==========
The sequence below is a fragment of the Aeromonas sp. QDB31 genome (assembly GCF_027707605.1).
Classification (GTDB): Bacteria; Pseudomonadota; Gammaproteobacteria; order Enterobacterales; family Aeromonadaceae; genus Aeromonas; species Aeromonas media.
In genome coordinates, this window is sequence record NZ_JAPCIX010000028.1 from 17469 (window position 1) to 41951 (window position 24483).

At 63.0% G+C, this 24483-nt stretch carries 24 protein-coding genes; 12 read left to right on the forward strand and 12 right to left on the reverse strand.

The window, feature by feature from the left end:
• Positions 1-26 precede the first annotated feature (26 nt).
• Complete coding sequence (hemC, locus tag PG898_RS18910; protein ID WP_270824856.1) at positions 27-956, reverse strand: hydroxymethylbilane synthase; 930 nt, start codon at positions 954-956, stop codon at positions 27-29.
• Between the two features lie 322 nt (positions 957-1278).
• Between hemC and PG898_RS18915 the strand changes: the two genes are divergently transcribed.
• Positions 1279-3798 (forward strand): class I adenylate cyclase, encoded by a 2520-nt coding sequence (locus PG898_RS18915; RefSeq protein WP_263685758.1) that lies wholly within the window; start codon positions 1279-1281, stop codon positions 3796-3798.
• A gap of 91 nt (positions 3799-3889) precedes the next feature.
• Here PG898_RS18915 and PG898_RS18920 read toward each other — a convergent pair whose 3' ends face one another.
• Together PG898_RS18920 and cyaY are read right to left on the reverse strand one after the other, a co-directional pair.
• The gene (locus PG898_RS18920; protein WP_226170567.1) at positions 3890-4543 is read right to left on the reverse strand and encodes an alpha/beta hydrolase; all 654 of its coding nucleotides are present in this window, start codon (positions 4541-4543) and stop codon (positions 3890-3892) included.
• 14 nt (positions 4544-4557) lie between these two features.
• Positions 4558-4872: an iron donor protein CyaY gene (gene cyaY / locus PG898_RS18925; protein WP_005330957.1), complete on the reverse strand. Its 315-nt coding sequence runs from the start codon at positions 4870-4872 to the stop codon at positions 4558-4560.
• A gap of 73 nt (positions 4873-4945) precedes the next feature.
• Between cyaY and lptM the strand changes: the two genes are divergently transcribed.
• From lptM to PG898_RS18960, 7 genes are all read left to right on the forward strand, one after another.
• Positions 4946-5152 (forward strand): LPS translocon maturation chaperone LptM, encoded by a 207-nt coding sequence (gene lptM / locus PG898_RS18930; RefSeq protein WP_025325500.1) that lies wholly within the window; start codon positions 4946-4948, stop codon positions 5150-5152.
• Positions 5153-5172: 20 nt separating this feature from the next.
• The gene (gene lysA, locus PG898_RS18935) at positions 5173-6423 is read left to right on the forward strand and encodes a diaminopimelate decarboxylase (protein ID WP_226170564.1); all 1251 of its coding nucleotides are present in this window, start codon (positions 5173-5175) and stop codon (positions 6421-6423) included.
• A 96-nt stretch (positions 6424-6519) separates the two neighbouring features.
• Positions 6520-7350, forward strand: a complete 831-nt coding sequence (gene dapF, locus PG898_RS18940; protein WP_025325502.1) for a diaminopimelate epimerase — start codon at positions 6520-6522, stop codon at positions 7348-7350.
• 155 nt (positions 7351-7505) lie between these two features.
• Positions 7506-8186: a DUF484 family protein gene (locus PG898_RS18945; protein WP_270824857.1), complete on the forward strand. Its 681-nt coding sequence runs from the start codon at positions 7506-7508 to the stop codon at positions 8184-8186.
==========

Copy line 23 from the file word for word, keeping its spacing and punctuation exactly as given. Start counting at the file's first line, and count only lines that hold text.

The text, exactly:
• A 96-nt stretch (positions 6424-6519) separates the two neighbouring features.